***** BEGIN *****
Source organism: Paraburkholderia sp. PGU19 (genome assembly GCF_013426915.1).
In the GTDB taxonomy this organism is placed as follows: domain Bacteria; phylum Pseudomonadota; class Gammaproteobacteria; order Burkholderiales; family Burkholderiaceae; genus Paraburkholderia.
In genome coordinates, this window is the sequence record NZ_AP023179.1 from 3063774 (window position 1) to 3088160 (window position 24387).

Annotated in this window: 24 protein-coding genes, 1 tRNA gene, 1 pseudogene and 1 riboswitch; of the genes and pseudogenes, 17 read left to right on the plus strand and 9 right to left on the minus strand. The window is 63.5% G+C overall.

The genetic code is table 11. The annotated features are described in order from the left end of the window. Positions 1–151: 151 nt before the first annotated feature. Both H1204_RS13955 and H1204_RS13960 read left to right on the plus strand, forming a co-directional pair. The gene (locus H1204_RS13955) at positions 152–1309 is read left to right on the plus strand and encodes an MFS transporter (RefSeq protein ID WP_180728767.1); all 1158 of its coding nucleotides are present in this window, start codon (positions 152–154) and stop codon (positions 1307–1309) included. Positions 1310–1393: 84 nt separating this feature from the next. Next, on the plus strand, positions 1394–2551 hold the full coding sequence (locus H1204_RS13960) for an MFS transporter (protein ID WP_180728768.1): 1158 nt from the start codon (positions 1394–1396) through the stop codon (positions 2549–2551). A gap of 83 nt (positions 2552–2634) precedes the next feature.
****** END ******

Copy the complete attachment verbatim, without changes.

Source organism: Paraburkholderia sp. PGU19 (genome assembly GCF_013426915.1).
In the GTDB taxonomy this organism is placed as follows: domain Bacteria; phylum Pseudomonadota; class Gammaproteobacteria; order Burkholderiales; family Burkholderiaceae; genus Paraburkholderia.
In genome coordinates, this window is the sequence record NZ_AP023179.1 from 3063774 (window position 1) to 3088160 (window position 24387).

Annotated in this window: 24 protein-coding genes, 1 tRNA gene, 1 pseudogene and 1 riboswitch; of the genes and pseudogenes, 17 read left to right on the plus strand and 9 right to left on the minus strand. The window is 63.5% G+C overall.

The genetic code is table 11. The annotated features are described in order from the left end of the window. Positions 1–151: 151 nt before the first annotated feature. Both H1204_RS13955 and H1204_RS13960 read left to right on the plus strand, forming a co-directional pair. The gene (locus H1204_RS13955) at positions 152–1309 is read left to right on the plus strand and encodes an MFS transporter (RefSeq protein ID WP_180728767.1); all 1158 of its coding nucleotides are present in this window, start codon (positions 152–154) and stop codon (positions 1307–1309) included. Positions 1310–1393: 84 nt separating this feature from the next. Next, on the plus strand, positions 1394–2551 hold the full coding sequence (locus H1204_RS13960) for an MFS transporter (protein ID WP_180728768.1): 1158 nt from the start codon (positions 1394–1396) through the stop codon (positions 2549–2551). A gap of 83 nt (positions 2552–2634) precedes the next feature.